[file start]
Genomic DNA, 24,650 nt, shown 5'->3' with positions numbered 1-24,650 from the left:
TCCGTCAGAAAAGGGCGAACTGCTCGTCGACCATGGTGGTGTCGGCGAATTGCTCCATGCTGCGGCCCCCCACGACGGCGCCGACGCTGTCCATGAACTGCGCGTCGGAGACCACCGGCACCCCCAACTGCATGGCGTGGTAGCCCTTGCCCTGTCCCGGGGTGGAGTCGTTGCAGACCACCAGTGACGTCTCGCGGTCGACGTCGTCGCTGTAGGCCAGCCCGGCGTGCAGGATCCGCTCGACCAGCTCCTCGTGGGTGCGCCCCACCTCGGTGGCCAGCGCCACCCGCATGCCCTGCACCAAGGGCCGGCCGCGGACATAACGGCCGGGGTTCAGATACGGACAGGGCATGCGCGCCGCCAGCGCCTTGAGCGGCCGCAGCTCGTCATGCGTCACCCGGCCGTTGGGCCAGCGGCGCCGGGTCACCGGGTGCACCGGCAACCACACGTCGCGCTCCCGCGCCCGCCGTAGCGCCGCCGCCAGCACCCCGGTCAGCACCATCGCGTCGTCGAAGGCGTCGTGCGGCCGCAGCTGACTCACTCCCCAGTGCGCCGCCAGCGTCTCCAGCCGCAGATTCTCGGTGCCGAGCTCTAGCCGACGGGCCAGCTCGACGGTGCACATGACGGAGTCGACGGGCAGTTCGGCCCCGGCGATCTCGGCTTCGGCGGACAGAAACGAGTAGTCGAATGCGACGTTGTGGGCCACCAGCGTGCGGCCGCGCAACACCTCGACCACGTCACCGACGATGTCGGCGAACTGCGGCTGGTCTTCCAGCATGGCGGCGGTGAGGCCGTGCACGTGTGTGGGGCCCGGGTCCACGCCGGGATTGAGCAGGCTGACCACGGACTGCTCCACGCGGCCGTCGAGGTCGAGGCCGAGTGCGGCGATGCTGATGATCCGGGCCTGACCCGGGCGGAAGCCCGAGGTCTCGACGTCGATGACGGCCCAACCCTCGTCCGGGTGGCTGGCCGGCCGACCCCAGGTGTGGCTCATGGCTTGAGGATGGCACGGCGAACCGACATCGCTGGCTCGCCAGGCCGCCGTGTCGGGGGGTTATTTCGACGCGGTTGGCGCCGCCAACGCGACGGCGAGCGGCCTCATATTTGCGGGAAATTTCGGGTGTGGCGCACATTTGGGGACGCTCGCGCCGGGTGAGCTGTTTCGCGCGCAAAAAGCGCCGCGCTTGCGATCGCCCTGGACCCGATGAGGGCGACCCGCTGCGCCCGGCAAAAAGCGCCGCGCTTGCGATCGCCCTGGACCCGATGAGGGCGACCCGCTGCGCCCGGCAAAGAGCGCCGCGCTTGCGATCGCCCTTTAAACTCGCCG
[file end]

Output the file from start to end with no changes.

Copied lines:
Genomic DNA, 24,650 nt, shown 5'->3' with positions numbered 1-24,650 from the left:
TCCGTCAGAAAAGGGCGAACTGCTCGTCGACCATGGTGGTGTCGGCGAATTGCTCCATGCTGCGGCCCCCCACGACGGCGCCGACGCTGTCCATGAACTGCGCGTCGGAGACCACCGGCACCCCCAACTGCATGGCGTGGTAGCCCTTGCCCTGTCCCGGGGTGGAGTCGTTGCAGACCACCAGTGACGTCTCGCGGTCGACGTCGTCGCTGTAGGCCAGCCCGGCGTGCAGGATCCGCTCGACCAGCTCCTCGTGGGTGCGCCCCACCTCGGTGGCCAGCGCCACCCGCATGCCCTGCACCAAGGGCCGGCCGCGGACATAACGGCCGGGGTTCAGATACGGACAGGGCATGCGCGCCGCCAGCGCCTTGAGCGGCCGCAGCTCGTCATGCGTCACCCGGCCGTTGGGCCAGCGGCGCCGGGTCACCGGGTGCACCGGCAACCACACGTCGCGCTCCCGCGCCCGCCGTAGCGCCGCCGCCAGCACCCCGGTCAGCACCATCGCGTCGTCGAAGGCGTCGTGCGGCCGCAGCTGACTCACTCCCCAGTGCGCCGCCAGCGTCTCCAGCCGCAGATTCTCGGTGCCGAGCTCTAGCCGACGGGCCAGCTCGACGGTGCACATGACGGAGTCGACGGGCAGTTCGGCCCCGGCGATCTCGGCTTCGGCGGACAGAAACGAGTAGTCGAATGCGACGTTGTGGGCCACCAGCGTGCGGCCGCGCAACACCTCGACCACGTCACCGACGATGTCGGCGAACTGCGGCTGGTCTTCCAGCATGGCGGCGGTGAGGCCGTGCACGTGTGTGGGGCCCGGGTCCACGCCGGGATTGAGCAGGCTGACCACGGACTGCTCCACGCGGCCGTCGAGGTCGAGGCCGAGTGCGGCGATGCTGATGATCCGGGCCTGACCCGGGCGGAAGCCCGAGGTCTCGACGTCGATGACGGCCCAACCCTCGTCCGGGTGGCTGGCCGGCCGACCCCAGGTGTGGCTCATGGCTTGAGGATGGCACGGCGAACCGACATCGCTGGCTCGCCAGGCCGCCGTGTCGGGGGGTTATTTCGACGCGGTTGGCGCCGCCAACGCGACGGCGAGCGGCCTCATATTTGCGGGAAATTTCGGGTGTGGCGCACATTTGGGGACGCTCGCGCCGGGTGAGCTGTTTCGCGCGCAAAAAGCGCCGCGCTTGCGATCGCCCTGGACCCGATGAGGGCGACCCGCTGCGCCCGGCAAAAAGCGCCGCGCTTGCGATCGCCCTGGACCCGATGAGGGCGACCCGCTGCGCCCGGCAAAGAGCGCCGCGCTTGCGATCGCCCTTTAAACTCGCCG